Next – read about racism, repeatedly, with an open mind. Begin to understand - racism exists because of me. And it is being perpetuated because of my inaction. So, you want to read authors like Robin DiAngelo, Debbie Irving, Michele Alexander, John Hope Franklin, and others that understand this, then really look at yourself and your family history. Once you accomplish that, you have to start having conversations with other people. I personally believe that before white people engage with people of color, we need to talk amongst ourselves – try to get things straight, because otherwise we're going to embarrass ourselves and likely create a situation that will end the conversation before it evens starts.
Developing trust is important; you will inevitably say something offensive, but if the trust is there, you will be able to talk about it and not get upset with each other. My first experience with Coming to the Table was the first time in my life I had been trusted by people of color. That trust, that bond, enabled me to see a people and culture I had never met. Trust enables the beauty to enter and, I am sure, enabled me to give with grace for the first time…. at least a little.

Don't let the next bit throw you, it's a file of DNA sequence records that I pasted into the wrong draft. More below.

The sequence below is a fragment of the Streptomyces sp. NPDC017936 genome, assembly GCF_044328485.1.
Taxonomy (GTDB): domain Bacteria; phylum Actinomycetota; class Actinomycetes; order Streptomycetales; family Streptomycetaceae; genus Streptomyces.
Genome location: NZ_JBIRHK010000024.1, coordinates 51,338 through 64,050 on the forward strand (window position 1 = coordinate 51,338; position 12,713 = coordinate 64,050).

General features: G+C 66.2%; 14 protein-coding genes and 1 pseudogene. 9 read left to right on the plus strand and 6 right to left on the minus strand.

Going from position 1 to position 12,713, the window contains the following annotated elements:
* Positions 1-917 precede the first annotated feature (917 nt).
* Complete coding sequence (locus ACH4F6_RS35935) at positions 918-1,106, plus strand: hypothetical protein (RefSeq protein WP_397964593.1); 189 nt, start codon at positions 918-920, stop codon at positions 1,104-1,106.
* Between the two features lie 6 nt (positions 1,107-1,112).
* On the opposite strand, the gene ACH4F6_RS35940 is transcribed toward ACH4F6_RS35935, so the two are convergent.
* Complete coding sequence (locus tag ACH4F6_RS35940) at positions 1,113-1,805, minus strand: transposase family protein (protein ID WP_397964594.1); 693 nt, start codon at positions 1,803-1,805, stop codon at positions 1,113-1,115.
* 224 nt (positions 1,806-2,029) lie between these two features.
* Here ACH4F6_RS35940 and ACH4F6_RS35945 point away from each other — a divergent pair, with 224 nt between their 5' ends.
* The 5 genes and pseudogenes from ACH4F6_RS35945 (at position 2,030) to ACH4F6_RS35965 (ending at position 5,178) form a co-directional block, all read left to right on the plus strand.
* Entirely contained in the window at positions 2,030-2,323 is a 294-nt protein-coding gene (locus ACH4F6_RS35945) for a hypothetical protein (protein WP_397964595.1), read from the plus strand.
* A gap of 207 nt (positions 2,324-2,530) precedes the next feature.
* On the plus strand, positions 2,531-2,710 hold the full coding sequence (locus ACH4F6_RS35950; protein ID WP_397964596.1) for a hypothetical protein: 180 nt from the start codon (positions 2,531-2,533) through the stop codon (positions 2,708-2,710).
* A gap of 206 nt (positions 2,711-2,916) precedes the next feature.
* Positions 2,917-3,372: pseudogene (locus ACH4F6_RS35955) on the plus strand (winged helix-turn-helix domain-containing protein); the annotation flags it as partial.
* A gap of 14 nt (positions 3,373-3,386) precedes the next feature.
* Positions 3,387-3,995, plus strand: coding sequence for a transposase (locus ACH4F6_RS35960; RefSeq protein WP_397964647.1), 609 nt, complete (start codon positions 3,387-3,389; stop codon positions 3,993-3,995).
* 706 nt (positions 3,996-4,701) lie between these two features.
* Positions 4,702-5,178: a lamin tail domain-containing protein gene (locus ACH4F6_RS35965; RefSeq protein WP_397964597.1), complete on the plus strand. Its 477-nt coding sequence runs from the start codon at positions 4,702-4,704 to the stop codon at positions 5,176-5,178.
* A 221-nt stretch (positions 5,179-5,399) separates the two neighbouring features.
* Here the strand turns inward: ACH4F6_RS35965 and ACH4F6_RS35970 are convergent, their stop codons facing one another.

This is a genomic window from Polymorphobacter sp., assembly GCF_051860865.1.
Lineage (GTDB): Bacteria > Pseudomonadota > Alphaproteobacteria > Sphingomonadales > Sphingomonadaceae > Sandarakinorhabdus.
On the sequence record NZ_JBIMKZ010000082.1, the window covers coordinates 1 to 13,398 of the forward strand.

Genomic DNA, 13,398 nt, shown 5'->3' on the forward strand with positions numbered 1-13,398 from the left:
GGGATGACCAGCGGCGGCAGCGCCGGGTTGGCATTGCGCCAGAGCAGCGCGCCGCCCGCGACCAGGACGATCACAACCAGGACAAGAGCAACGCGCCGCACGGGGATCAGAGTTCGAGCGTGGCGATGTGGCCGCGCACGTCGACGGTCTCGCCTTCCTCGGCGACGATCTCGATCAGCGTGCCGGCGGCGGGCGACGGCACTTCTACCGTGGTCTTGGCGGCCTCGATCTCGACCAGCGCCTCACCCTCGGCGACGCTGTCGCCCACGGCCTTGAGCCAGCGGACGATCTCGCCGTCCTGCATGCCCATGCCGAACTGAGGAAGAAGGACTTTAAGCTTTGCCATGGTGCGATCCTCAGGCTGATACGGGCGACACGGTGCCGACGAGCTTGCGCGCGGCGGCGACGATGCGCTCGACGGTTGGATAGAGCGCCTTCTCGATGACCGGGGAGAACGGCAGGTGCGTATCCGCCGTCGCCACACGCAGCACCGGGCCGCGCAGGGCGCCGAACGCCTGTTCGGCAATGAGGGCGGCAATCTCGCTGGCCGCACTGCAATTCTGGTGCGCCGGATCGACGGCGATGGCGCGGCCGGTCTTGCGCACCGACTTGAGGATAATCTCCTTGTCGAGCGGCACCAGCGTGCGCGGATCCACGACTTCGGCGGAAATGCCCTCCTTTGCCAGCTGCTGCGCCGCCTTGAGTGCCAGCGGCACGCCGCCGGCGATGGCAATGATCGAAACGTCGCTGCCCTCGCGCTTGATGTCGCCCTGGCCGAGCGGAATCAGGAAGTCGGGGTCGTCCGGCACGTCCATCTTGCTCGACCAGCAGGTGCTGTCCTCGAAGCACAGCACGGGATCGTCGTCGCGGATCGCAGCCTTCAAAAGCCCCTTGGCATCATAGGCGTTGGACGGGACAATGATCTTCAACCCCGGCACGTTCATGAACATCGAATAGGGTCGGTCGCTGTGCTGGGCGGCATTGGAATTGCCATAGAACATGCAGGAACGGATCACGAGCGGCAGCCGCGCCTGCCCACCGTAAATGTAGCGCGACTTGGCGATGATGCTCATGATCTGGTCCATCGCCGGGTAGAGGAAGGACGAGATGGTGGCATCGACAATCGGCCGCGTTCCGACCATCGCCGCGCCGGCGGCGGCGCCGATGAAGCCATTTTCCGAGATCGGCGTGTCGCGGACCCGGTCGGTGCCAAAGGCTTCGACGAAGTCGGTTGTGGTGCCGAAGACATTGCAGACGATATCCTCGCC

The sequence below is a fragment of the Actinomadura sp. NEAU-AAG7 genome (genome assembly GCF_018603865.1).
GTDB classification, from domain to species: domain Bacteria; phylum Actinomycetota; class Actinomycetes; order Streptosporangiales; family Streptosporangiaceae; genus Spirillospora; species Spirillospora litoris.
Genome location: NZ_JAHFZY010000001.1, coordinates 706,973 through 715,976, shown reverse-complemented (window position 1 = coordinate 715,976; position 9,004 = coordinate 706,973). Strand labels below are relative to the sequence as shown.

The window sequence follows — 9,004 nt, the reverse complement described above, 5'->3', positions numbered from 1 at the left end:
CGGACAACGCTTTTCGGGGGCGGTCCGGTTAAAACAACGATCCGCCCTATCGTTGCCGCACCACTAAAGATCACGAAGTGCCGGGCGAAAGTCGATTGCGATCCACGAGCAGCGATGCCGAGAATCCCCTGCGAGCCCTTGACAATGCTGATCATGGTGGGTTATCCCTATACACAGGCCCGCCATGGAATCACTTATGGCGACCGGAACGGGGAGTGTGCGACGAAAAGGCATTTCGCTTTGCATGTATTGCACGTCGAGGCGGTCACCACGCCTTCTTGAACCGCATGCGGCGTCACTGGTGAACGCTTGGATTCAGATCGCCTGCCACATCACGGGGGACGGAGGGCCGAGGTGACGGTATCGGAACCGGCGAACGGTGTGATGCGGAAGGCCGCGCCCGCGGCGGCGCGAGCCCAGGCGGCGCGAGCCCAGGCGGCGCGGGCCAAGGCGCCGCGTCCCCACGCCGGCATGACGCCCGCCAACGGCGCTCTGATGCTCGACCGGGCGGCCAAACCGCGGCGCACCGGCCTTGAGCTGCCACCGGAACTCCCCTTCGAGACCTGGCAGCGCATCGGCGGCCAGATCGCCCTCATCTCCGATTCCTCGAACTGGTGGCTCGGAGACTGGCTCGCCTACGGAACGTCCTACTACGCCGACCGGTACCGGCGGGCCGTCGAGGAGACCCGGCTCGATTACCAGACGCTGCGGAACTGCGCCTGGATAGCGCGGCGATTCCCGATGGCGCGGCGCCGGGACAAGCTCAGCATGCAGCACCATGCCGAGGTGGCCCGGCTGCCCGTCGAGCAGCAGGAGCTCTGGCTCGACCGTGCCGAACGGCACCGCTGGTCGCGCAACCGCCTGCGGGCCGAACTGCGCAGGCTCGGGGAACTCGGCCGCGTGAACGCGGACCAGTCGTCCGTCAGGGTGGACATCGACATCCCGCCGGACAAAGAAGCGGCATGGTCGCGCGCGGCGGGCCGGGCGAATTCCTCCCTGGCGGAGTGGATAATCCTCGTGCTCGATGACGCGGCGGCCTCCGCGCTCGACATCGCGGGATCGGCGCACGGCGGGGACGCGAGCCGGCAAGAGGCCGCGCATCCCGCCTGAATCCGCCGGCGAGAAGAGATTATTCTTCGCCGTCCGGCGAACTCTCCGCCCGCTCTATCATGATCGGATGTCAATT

An example of this happening at a conversation with two women of color: At their request, I had been giving my background and explaining how I came to understand racism, and I said, “I'm still making mistakes every day. I may have made one today, but I don't think I did.” Well, one of the women said, “Yes, you did.”
“Huh? What did I say?” I was genuinely surprised. She said, “Well, you told a story about this man that you met and tried to help. Rusty, you are talking down to us by saying you are trying to help us. I want you to know we don't need your help. We are your peers. We just want you to stand beside us – or get out of our way!” This is a perfect example – we white folks need to understand how we are complicit and how we perpetuate inequality with everything that we say and do.
That encounter was several years ago. It’s made a lasting, lasting impression. Oh, man, there’s hardly a week goes by I don't think about that encounter and learn from it.
Capital Gazette: Faith Community Discusses Racism, Black Lives Matter.